Inverting The Enterprise 2.0 Risk/Revenue Paradigm

I’ve been involved for over a decade in various shapes and guises selling software as a service to enterprise. But had yet to find an innovation in pricing models that truly reflected the value/volume conundrum that so often stifled adoption of solutions that only truly demonstrated their value at mass enterprise usage. 

And then along came this post from Julien Le Nestour – pure brilliance. As he points out:

Every product bearing what is usually dubbed a “social component” has significant network effect and peer production dynamics. The more employees actively use the application, the more they — and so their organization — extract value out of its use. Marginal benefit per user, and hence total value, thus increases with the number of active users. Yet, most pricing structure are degressive, Volume-Discount schemes: price per user decreases with the number of users. Price and value varies in opposite ways.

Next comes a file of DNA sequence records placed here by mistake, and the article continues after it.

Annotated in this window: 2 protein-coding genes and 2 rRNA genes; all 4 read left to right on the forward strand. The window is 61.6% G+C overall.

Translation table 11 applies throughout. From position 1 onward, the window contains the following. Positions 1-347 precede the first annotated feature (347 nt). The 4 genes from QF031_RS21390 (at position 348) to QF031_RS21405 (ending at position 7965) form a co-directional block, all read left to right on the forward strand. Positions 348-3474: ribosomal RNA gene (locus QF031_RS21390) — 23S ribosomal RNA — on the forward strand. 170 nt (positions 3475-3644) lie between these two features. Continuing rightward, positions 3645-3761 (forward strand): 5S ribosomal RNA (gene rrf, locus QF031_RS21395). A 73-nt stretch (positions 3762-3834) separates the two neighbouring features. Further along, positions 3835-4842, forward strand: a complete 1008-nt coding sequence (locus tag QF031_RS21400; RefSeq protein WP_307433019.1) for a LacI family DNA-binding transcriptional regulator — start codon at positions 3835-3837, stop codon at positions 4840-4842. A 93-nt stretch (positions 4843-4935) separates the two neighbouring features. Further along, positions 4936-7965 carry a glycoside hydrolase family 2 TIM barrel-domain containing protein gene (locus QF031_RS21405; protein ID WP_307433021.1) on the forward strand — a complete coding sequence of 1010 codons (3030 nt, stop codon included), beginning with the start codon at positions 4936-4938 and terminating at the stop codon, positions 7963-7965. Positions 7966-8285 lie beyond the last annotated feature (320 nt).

Take more upfront risk for deeper customer deployment

Using Yammer as a case study he argues:

The more users will use Yammer, the more value the client organization will get out of it. In most organizations however, the value of a Twitter-like for corporate use will not be obvious, and will slowly build up with time, as it spreads internally.

Yet, pricing is desperately of a Volume-Discount type, making an after-pilot deployment with a small group of early-adopters look very expensive per user (large companies will compare it to the price per user for fully deployed applications like email or IM). Smart vendors will reverse the price structure, offer organizations the opportunity to try out the new technology, experience its value over time after a pilot, and scale up accordingly. They have to forgo immediate but short-term benefits, in order to get a chance to demonstrate their value added and reap the benefits as the client scales up its use.

I suspect there is a good deal of tweaking that will need to be done to make this model work in practice so as not to totally shift the burden of risk to the technology supplier, but inverting the model is a good start.